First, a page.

Mr Coates (an assistant) sets the plate going, it reflects twice in each revolution (to show how the apparatus works). Close up of the cathode-ray oscillograph displaying the beam. Mr Coats replaces the plate with a mock crystal. Close up on the mock crystal, each plate is made of perspex each of wich reflects a little of the centimetre waves, these plates are about one centimetre apart. The mock crystal starts rotating. Close up on the cathode-ray oscillograph to observe the reflected beam of the first order, of the second order and of the third order. Sir Lawrence Bragg analyses the Sodium Chloride crystal structure. Close up on the Sodium Chloride model, Sir Lawrence Bragg points to the Sodium and Chloride atoms to emphasis that they are alternate along all the sides. The lights are dimmed and Sir Lawrence Bragg places the Sodium Chloride model on its point, we observe the shadow and detect that the alternate layers are heavy and light, therefore, can determine layer structure in the crystal (the layers are alternately strong reflecting and weakly reflecting). Mr Coats removes the screen to reveal a diagram which Sir Lawrence Bragg uses to explain what one expects from a series of layers like those of a Sodium Chloride crystal. Sir Lawrence Bragg walks to the X-ray apparatus and points to the X-ray tube, to the plaque he wears on his jacket (it indicates how much radiation he is exposed to). He shows where the X-rays come out to fall on the Sodium Chloride crystal. Close up of the crystal.
The Geiger counter picks up the reflected rays. Sir Lawrence Bragg shows how he can move the chamber around to turn the crystal, he pulls the shutter down to let the X-rays reflect on the sides of the cubic Sodium Chloride crystal. Close up of the Geiger counter meter measuring first order and second order reflection. He shuts the X-ray shutter and Mr Coats replaces the cubic crystal by another Sodium Chloride crystal, this crystal has been cut so that the front is parallel to the alternately Sodium and Chloride layers. Close up of the cut Sodium Chloride crystal. Another close up on the Geiger counter readings displayed by the cut crystal. Sir Lawrence Bragg stands next to a more modern and more complicated apparatus used to work out complex crystals, it is used by Professor Phillips at Oxford who uses it to work out the structure of protein molecules. This is an automatic machine which starts and runs itself, measuring the reflections one by one and recording them. Sir Lawrence Bragg shows us the X-ray tube, the glass tube (where the X-ray fall on the liquid protein crystal), the Geiger counter that receives the diffracted rays. Another view of the whole machine with Sir Lawrence Bragg standing next to it. Close up of the "electronic brain" (the computer, analogue I think). Close up "mechanism of screws" (puts the crystal in the right position), the computer gives instructions through a little motor which turns the screws round a given amount, putting the crystal in the right position for one reflection after another. Sir Lawrence Bragg also shows where the reflection will be shown and when the reflection is recorded, the amount will be printed out on punched tape and paper.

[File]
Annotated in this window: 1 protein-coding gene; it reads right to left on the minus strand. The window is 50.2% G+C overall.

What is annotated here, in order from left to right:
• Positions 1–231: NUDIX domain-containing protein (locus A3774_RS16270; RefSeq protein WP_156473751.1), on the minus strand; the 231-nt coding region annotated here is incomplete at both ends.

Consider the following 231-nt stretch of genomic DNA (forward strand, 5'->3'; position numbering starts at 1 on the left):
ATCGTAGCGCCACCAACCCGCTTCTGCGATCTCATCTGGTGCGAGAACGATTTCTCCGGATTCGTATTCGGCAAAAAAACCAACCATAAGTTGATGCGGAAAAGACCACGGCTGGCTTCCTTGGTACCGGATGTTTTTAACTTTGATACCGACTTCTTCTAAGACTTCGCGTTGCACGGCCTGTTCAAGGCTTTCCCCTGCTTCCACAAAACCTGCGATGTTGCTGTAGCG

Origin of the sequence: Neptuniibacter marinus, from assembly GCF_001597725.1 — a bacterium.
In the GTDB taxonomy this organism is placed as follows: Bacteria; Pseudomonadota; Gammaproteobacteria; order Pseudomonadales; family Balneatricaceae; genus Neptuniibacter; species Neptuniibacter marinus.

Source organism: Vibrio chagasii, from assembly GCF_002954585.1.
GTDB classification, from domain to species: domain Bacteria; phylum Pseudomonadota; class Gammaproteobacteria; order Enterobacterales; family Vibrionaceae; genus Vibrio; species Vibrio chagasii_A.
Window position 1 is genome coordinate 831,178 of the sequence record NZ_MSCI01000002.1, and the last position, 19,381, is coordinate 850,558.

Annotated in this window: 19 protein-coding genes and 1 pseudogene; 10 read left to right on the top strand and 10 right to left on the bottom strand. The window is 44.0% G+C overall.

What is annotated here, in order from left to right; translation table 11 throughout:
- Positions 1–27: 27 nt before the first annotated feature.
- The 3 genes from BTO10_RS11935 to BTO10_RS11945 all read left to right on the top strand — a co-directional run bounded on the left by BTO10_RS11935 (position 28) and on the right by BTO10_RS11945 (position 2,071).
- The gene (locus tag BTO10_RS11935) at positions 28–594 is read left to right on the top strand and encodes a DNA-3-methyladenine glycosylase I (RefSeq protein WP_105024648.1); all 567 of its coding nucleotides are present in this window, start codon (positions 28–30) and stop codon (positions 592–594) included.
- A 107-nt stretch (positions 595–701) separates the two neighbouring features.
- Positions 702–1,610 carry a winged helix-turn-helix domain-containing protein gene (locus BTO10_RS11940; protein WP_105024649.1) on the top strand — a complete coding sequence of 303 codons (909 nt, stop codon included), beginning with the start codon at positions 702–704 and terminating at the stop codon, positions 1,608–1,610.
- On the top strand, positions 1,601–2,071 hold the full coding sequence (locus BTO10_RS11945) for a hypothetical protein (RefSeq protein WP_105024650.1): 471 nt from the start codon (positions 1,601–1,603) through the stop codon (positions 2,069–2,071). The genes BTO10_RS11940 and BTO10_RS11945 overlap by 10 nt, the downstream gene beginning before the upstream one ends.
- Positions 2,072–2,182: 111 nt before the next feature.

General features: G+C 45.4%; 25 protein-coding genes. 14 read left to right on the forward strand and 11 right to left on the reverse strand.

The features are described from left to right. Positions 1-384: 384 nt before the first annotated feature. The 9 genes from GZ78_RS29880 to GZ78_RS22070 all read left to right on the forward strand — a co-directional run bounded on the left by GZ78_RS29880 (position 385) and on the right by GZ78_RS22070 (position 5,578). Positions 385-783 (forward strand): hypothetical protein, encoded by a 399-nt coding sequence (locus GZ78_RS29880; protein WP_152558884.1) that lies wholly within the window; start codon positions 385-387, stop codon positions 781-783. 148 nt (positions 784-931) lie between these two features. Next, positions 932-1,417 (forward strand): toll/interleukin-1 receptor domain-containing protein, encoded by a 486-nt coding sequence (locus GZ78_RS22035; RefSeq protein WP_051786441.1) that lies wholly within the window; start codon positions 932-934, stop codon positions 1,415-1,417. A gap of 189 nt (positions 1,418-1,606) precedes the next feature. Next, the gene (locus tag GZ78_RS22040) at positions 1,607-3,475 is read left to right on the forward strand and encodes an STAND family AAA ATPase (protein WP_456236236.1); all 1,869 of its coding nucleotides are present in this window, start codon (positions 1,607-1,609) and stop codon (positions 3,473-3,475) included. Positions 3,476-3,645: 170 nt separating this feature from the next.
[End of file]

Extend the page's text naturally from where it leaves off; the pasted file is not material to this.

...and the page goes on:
Close up of the glass tube containing the protein crystal. Close up of the printed amounts. The punched tape is then fed into a computer which proceeds to work out the density everywhere inside the crystal, where the dendity is heavy the researcher is able to tell where the atoms are. Close up of the punched computer tape. Finally, Sir Lawrence Bragg shows the audience the first protein model to be worked out (possibly haemoglobulin) which was first worked out by Dr Kendrew in Cambridge (Nobel Chemistry prize, 1962). Close up of the protein model which Sir Lawrence Bragg compares with the Sodium Chloride model (worked out over 50 years ago, this film is set in the 1960's), he states that the comparison is a good measure of the way in which X-ray analysis has advanced over half a century.
Science of light-waves and reflection. Demonstrations on a board. Splits piece of rock salt crystal. Use of shadows, diagrams, and sound waves machine. X-ray apparatus linked to Geiger counter dial with readings. X-ray spectrometer. Ticker tape machine. Models of molecules.